According to the Food and Agriculture Organization, a forest is defined as land spanning more than 0.5 hectares with trees higher than 5 meters and a canopy cover of more than 10 percent, or trees able to reach these thresholds in situ. It does not include land that is predominantly under agricultural or urban land use.
Forest cover is one category of terrestrial land cover. Land cover is the observed physical features, both natural and manmade, that occupy the earth’s immediate surface ... forest cover is defined as 25% or greater canopy closure at the Landsat pixel scale (30-m × 30-m spatial resolution) for trees >5 m in height— Hansen et al., 2010
Global forest cover, however crucial for soil health, the water cycle, climate and air quality it is, is severely threatened by deforestation, as a direct consequence of agriculture, grazing, and mining. Forest cover can be increased by reforestation and afforestation efforts, but it is very virtually impossible to restore the full range of ecological services once natural forests are converted to other land uses.
Since the onset of agriculture (about 12,000 years ago), the number of trees worldwide has dropped by 46%, according to one research published in 2018.
Global forest cover now has been estimated to be just 31% or 40 million square kilometres (4.3×1014 sq ft) in 2006 with 12-yearly losses (2000-2012) amounting to 2.3 million square kilometres (2.5×1013 sq ft) and reforestation gains about 0.8 million square kilometres (8.6×1012 sq ft). According to FAO's Global Forest Resources Assessment 2020, the world has a total forest area of 4.06 billion hectares (ha), which is 31 percent of the total land area.
More than half of the world’s forests are found in only five countries (Brazil, Canada, China, Russian Federation and United States of America).
The largest part of the forest (45 percent) is found in the tropical domain, followed by the boreal, temperate and subtropical domains. These domains are further divided into terrestrial global ecological zones, 20 of which contain some forest cover. Almost half the forest area (49 percent) is relatively intact, while 9 percent is found in fragments with little or no connectivity. Tropical rainforests and boreal coniferous forests are the least fragmented, whereas subtropical dry forest and temperate oceanic forests are among the most fragmented. Roughly 80 percent of the world’s forest area is found in patches larger than 1 million hectares. The remaining 20 percent is located in more than 34 million patches across the world – the vast majority less than 1 000 hectares in size.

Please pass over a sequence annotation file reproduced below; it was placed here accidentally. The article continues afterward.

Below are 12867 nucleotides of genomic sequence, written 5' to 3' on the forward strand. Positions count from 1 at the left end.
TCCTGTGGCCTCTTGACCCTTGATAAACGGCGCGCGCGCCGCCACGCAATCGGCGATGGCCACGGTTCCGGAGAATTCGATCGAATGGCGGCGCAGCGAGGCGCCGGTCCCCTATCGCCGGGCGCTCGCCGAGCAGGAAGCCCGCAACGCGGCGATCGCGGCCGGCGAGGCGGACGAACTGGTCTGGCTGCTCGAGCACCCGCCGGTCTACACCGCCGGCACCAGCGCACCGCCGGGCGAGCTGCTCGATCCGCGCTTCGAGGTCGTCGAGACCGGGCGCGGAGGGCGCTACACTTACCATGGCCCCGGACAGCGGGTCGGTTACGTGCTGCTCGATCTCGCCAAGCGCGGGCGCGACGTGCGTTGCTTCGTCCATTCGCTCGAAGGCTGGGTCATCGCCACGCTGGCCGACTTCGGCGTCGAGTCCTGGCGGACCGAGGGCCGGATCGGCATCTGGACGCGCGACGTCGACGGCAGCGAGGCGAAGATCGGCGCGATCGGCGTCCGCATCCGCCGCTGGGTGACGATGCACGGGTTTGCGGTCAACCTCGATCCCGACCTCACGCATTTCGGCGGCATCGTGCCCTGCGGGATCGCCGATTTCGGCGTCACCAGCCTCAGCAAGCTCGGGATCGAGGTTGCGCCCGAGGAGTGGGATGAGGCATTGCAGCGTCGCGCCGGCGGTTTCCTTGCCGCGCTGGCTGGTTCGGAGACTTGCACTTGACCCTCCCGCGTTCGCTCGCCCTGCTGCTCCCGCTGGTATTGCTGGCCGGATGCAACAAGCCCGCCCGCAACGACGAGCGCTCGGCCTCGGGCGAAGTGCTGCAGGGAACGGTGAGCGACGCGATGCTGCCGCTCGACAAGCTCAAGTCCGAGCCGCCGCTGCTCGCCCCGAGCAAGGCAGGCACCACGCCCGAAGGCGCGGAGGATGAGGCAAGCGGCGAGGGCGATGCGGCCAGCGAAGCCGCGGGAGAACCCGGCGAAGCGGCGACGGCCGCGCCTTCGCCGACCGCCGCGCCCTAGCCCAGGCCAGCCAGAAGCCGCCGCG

The world’s total growing stock of trees decreased slightly, from 560 billion m3 in 1990 to 557 billion m3 in 2020, due to a net decrease in forest area. On the other hand, growing stock is increasing per unit area globally and in all regions; it rose from 132 m3 per ha in 1990 to 137 m3 per ha in 2020. Growing stock per unit area is highest in the tropical forests of South and Central America and West and Central Africa.
In particular, forest cover may refer to
- Forest cover by state in the United States
- Forest cover by state or territory in Australia
- Forest cover by province or territory in Canada
- Forest cover by state in India
- Forest cover by federal subject in Russia
More than half (54%) of the world’s forests is in only five countries – the Russian Federation, Brazil, Canada, the United States of America and China.
- Category:Forests by country
- Land cover
- Cover crop
- Plant cover
- Continuous cover forestry
- Sustainable forestry
This article incorporates text from a free content work. Licensed under CC BY-SA 3.0 License statement/permission on Wikimedia Commons. Text taken from Global Forest Resources Assessment 2020 Key findings, FAO, FAO.
This article incorporates text from a free content work. Licensed under CC BY-SA 3.0 License statement/permission on Wikimedia Commons. Text taken from The State of the World’s Forests 2020. In brief – Forests, biodiversity and people, FAO & UNEP, FAO & UNEP.
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